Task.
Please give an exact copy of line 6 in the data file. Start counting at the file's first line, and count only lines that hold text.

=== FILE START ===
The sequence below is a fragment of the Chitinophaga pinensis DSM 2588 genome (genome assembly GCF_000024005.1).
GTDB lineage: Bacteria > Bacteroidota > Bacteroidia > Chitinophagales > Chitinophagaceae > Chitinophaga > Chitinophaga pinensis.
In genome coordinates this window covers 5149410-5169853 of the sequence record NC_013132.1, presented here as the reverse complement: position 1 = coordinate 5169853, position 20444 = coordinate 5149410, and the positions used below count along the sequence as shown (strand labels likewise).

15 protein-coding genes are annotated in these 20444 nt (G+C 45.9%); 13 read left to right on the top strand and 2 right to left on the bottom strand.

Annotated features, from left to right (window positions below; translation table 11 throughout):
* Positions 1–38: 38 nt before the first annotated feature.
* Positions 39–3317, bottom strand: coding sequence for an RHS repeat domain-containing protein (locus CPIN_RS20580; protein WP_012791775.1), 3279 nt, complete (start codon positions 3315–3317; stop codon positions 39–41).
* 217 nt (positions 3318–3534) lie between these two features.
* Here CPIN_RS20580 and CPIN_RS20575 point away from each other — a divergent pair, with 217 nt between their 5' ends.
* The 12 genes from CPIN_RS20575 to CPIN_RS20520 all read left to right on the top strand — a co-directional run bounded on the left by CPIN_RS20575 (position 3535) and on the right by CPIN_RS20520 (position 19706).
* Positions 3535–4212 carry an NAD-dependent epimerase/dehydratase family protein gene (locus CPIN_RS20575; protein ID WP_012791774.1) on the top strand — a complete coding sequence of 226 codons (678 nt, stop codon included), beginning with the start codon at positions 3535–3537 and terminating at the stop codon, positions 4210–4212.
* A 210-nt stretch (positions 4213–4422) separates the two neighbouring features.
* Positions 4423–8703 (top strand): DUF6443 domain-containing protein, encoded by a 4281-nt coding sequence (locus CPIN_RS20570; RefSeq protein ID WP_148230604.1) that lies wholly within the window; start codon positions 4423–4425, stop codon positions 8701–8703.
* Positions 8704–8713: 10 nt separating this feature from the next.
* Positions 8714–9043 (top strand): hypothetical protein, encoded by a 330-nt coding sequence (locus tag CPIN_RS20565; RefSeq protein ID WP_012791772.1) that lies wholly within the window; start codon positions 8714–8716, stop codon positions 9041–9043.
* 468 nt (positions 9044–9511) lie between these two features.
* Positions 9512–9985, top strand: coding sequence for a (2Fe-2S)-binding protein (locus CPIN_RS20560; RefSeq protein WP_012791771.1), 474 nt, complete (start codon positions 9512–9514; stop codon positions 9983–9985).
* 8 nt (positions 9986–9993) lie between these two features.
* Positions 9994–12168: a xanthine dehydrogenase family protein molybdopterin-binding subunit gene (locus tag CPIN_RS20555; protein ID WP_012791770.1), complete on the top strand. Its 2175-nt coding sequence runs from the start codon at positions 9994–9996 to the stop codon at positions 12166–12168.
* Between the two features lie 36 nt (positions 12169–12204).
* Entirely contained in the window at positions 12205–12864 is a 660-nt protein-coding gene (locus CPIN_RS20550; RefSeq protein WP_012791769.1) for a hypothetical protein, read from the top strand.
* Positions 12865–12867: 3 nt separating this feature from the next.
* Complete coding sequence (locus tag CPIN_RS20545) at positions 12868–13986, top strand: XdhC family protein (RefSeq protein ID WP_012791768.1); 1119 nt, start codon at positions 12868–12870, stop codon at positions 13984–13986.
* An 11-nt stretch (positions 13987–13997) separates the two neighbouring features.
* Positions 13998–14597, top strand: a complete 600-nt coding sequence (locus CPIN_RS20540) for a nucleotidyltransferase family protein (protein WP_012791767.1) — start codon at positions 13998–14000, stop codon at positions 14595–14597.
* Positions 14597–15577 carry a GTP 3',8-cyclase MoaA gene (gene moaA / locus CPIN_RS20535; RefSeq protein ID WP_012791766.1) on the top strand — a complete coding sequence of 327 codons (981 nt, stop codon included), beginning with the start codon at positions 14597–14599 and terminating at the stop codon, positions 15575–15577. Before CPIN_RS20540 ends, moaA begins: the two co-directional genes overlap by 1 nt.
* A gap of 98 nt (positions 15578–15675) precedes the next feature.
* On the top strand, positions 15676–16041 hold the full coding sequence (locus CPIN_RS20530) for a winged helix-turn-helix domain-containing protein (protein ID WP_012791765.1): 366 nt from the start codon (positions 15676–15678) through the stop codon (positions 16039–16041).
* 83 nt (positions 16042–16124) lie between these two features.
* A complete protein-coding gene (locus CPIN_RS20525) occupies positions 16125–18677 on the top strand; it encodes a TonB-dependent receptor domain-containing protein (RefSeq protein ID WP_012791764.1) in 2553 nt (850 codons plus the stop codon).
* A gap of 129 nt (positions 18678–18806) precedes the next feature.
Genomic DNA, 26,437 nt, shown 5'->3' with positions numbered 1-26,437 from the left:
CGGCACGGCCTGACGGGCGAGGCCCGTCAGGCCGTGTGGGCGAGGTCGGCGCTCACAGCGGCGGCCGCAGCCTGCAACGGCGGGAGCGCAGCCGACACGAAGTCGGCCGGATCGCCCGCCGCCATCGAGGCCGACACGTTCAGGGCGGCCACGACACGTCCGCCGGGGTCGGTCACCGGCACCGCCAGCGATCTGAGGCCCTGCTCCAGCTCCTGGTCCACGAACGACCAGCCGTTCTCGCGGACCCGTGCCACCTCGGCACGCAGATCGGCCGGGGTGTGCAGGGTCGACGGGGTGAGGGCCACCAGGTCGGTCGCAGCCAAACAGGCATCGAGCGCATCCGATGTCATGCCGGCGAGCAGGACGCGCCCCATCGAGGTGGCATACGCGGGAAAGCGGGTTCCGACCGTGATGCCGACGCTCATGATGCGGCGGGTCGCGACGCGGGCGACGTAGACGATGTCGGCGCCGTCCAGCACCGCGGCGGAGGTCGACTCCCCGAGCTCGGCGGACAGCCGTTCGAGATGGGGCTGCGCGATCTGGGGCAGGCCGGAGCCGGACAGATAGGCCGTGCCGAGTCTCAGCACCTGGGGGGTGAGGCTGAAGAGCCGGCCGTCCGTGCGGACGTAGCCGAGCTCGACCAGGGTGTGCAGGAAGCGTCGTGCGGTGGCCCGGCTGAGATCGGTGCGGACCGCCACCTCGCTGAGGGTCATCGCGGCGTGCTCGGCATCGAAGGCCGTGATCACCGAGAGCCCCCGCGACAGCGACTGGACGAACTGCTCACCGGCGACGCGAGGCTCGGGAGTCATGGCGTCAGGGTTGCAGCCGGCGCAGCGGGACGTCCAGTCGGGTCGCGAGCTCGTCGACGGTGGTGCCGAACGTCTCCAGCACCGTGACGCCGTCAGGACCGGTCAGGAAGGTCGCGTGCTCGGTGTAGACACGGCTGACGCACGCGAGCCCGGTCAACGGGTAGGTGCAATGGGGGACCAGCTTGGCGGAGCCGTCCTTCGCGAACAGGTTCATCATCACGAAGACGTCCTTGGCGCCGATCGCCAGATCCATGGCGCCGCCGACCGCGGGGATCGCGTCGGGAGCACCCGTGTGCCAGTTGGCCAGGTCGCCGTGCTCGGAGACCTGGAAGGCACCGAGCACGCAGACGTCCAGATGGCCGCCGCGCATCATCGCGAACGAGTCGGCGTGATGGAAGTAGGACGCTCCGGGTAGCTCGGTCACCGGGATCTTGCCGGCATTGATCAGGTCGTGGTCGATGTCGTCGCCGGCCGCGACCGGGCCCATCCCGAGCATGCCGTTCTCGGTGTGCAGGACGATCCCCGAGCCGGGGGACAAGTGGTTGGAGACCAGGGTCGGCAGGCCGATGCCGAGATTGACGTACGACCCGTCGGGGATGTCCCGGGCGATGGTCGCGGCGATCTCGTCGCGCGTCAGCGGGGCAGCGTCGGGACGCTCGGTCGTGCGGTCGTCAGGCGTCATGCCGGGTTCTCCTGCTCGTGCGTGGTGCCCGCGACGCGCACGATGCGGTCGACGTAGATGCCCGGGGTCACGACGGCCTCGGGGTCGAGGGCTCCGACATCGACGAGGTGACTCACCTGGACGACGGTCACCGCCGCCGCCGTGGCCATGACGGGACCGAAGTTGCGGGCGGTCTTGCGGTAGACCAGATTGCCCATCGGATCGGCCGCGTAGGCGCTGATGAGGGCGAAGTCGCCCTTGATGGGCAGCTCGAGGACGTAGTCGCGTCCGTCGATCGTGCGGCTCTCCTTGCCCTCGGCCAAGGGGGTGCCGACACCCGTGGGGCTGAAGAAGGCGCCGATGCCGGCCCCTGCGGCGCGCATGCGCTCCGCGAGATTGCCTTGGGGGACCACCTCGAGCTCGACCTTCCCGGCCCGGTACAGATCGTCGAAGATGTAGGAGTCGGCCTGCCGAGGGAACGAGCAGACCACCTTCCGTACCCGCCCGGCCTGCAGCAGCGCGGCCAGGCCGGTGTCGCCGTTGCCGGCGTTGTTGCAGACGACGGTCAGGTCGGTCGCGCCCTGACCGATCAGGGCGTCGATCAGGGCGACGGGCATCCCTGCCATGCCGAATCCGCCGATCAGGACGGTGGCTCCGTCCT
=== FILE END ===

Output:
* Positions 1–38: 38 nt before the first annotated feature.